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Paul Simon Farewell Concert at Prudential Center

"Don't Give Up"

Tina and I saw Paul Simon's Farewell Concert at the Prudential Center the other week. We both thought it was one of the very best concerts we've ever attended—and that includes at least two concerts with Simon & Garfunkel decades ago.

Paul Simon was always as much a poet as a lyricist and songwriter, which is not something you can say about even the greatest lyricists, like Lennon and McCartney, whose words only occasionally reached the realm of sheer poetry. Simon does that almost every time, in every song. I knew that before the concert, but his words leaped even more out at me than I recall in the past. He has a nonchalant profundity almost rolling off his tongue, from "Call Me Al" and "Late in the Evening" to "Crazy After All These Years" (his line "I fear I may do some damage one fine day" has always been one of my all-time favorites).

And his new songs have it too. The fun and sass of "Rewrite" is as good as "50 Ways to Leave Your Lover," the haunting beauty of "Questions for the Angels" as memorable as "For Emily," and the keen watercolor imagery of "Rene and Georgette Magritte with their Dog After the War" is right up there with the brush strokes of "Hazy Shade of Winter."

And if the music and singing and band weren't enough, Simon's repartee between songs was worth the price of admission. He talked about a song he gave to someone else, and he now wanted to reclaim as his own. I thought he was perhaps talking about "Red Rubber Ball," which he wrote and was a big hit for The Cyrkle. He wasn't. He was talking about "Bridge Over Troubled Water," the big Simon & Garfunkel hit, mostly sung by just Garfunkel. Talk about a dis—I don't why Simon harbors such anger for his former partner, but this was a rapier thrust all the way back to 1970.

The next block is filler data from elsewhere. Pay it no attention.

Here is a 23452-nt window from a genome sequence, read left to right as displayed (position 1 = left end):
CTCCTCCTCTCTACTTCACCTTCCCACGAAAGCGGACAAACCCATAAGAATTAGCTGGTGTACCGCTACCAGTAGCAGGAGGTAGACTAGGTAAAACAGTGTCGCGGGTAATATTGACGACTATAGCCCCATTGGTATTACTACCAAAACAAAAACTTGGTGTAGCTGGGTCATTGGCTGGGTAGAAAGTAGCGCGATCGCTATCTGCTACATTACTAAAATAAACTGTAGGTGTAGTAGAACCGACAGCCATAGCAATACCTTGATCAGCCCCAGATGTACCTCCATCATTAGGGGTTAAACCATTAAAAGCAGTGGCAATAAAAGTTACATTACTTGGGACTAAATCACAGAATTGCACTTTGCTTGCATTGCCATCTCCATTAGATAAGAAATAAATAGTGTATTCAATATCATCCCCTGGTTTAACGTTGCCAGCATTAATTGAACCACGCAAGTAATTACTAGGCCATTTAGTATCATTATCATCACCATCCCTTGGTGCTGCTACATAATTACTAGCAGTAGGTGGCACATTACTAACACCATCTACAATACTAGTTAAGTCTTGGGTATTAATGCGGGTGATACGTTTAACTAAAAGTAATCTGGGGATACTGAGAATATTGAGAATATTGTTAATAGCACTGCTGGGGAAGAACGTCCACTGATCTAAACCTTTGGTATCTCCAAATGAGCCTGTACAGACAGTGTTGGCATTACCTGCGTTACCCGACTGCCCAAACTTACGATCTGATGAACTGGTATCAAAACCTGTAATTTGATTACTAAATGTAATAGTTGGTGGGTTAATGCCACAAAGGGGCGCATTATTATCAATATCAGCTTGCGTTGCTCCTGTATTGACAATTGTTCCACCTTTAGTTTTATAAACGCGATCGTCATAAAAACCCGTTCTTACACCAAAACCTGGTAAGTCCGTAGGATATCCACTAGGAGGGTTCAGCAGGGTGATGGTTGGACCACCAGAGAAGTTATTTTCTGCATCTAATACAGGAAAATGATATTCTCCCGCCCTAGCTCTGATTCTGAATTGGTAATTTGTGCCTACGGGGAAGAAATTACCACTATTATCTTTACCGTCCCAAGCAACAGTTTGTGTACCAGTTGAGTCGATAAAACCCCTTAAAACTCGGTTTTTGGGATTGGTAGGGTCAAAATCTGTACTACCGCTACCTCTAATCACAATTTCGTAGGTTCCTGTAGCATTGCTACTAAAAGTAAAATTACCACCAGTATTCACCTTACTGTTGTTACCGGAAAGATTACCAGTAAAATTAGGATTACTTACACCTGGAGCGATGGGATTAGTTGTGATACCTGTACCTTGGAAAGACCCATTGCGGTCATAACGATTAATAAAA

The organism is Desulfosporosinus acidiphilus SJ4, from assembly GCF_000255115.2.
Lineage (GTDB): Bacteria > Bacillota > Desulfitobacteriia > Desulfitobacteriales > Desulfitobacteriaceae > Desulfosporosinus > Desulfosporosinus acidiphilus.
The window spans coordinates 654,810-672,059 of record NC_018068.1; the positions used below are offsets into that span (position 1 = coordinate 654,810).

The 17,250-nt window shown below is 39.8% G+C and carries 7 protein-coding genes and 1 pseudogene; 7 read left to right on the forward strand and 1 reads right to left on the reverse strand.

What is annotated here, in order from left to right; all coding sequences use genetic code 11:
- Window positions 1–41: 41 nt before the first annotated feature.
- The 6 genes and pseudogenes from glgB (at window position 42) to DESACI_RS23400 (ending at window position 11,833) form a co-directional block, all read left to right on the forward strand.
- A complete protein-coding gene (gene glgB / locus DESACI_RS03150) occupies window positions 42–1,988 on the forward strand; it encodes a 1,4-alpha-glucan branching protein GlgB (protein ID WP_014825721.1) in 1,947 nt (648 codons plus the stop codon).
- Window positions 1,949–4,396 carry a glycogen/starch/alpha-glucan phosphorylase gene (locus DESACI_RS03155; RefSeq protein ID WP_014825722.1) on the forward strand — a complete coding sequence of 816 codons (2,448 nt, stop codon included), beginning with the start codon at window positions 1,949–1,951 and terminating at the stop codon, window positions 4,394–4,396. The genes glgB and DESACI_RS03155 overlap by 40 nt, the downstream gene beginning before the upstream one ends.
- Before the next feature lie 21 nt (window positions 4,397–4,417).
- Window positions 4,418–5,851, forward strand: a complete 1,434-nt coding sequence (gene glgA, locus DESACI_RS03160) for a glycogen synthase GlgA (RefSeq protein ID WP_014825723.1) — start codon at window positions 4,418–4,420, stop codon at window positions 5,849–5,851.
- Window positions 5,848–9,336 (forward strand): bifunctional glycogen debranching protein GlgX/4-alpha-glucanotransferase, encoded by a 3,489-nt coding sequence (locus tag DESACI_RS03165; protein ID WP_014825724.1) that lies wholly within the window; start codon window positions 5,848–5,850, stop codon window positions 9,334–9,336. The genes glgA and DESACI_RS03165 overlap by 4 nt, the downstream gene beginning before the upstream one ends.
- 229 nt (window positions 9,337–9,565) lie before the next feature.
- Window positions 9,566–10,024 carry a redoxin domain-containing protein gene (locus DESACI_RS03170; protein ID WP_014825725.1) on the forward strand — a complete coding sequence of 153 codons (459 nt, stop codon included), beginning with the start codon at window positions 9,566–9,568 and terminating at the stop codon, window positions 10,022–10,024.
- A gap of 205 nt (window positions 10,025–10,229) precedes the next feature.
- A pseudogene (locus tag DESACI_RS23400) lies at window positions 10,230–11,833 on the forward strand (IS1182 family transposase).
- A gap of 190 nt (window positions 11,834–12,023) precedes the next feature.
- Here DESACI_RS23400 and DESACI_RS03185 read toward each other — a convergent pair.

But in many ways the best line was what Simon had to say about these Trumpian times we live in, without mentioning his name. "Don't give up," he said quietly to a cheering audience. And then he sang an especially meaningful "American Tune" ... "I don't know a soul whose not been battered ..." And we all were tearing not cheering, then applauding.

You know what—I don't think this and his other concluding performances on his farewell tour will be his last. The audience had too much groove, and Simon far too much joy and commitment to his performance, for that to be true.

Look for my review here whenever he does his next series of concerts.

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